Comment: The Panthers wanted to get faster and improve their special teams. General manager Dave Gettleman checked both boxes when he brought Ted Ginn Jr. back a year after the return specialist left in free agency. Gettleman is putting a lot of faith in left tackle Michael Oher, hoping he can return to his Baltimore form after a disappointing, injury-plagued season in Tennessee. The Panthers targeted Florida tackle D.J. Humphries in the first round. But when Arizona took him one spot before the Panthers picked 25th, Gettleman grabbed Washington linebacker Shaq Thompson in a move most experts thought was a reach. Ron Rivera intends to use Thompson in blitz packages, which the Panthers will have to use more of after choosing not to sign an edge rusher to replace Greg Hardy.

New Orleans Saints

Last season: 7-9.

2014 playoffs: None.

offseason additions: RB C.J. Spiller, CB Brandon Browner, C Max Unger, LB Dannell Ellerbe.

offseason departures: TE Jimmy Graham, WR Kenny Stills, G Ben Grubbs, RB Pierre Thomas, LB Curtis Lofton.

Draft picks: OT Andrus Peat (No. 13 overall), LB Stephone Anthony (No. 31), DE Hau’oli Kikaha (No. 44), QB Garrett Grayson (No. 75), CB P.J. Williams (No. 78), LB Davis Tull (No. 148), DT Tyeler Davison (No. 154), CB Damian Swann (No. 167), RB Marcus Murphy (No. 230).

Comment: The Saints’ offseason began with the move heard round the league: the trade of Pro Bowl tight end Jimmy Graham and a fourth-round pick to Seattle for center Max Unger and a first-round pick. Months later, trading away one of Drew Brees’ top playmakers in his prime still seems puzzling. If healthy, Spiller gives the Saints the home-run threat they lacked last season after trading Darren Sproles to Philadelphia. But defense has been New Orleans’ biggest issue. If the Saints struggle again, defensive coordinator Rob Ryan might not last the season.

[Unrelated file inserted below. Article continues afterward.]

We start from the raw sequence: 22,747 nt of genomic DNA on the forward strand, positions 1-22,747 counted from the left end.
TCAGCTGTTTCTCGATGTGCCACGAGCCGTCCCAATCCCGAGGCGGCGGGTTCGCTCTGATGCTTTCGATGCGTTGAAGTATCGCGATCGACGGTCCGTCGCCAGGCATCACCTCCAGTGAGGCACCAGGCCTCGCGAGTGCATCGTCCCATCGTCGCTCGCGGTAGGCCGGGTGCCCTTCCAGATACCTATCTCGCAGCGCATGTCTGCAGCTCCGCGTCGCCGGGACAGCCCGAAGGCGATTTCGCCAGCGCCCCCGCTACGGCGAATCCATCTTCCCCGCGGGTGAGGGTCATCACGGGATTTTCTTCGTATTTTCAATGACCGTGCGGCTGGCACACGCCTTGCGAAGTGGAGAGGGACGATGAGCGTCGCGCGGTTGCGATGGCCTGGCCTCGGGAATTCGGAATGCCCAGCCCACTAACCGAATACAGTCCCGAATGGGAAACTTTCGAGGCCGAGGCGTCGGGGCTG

Atlanta Falcons

Last season: 6-10.

2014 playoffs: None.

offseason additions: DE Adrian Clayborn, LB Brooks Reed, LB Justin Durant, DE O’Brien Schofield, CB Phillip Adams, WR Leonard Hankerson, TE Jacob Tamme.

offseason departures: OLB Osi Umenyiora, LB Sean Weatherspoon, S Dwight Lowery, RB Jacquizz Rodgers, WR Harry Douglas.

Draft picks: OLB Vic Beasley (No. 8 overall), CB Jalen Collins (No. 42), RB Tevin Coleman (No. 73), WR Justin Hardy (No. 107), DT Grady Jarrett (No. 137), OT Jack Rodgers (No. 225), DB Akeem King (No. 249).

Comment: The Falcons signed what appeared to be a strong draft class. In addition to Beasley, Atlanta drafted a couple of players the Panthers either liked or visited with – Coleman, the Indiana running back, and Hardy, the NCAA’s receptions leader at East Carolina. The Falcons also addressed defensive needs by taking Collins, a big, physical cornerback, in the second round and picking up Jarrett, the fifth-rounder from Clemson and son of former Falcons linebacker Jessie Tuggle. But Atlanta did little to improve an offensive line that has been victimized by speed rushers in recent years. Jake Matthews, the first-round pick in 2014, should be improved after being thrown into the fray at left tackle as a rookie.

Tampa Bay Buccaneers

Last season: 2-14.

2014 playoffs: None.

offseason additions: LB Bruce Carter, DT Henry Melton, S Chris Conte, CB Sterling Moore.

offseason departures: S Dashon Goldson, LB Mason Foster, DE Michael Johnson, DE Adrian Clayborn, OT Anthony Collins.

Draft picks: QB Jameis Winston (No. 1 overall), OT Donovan Smith (No. 34), OL Ali Marpet (No. 61), LB Kwon Alexander (No. 124), WR Kenny Bell (No. 162), WR Kaelin Clay (No. 184), RB Joey Iosefa (No. 231).

Comment: Holding the No. 1 overall pick for the first time since taking Vinny Testaverde in 1987, the Bucs – Smith in particular – never wavered on Winston. Despite concerns about Winston’s maturity level in many league circles, Tampa Bay saw him as a transcendent player who can turn the franchise around. It doesn’t figure to happen overnight, although Winston has a couple of giant wideouts in Mike Evans and Vincent Jackson to help ease his transition. Winston’s arrival should pump energy into a fanbase that watched the Bucs go winless at home in 2014 and lose all six of its division games.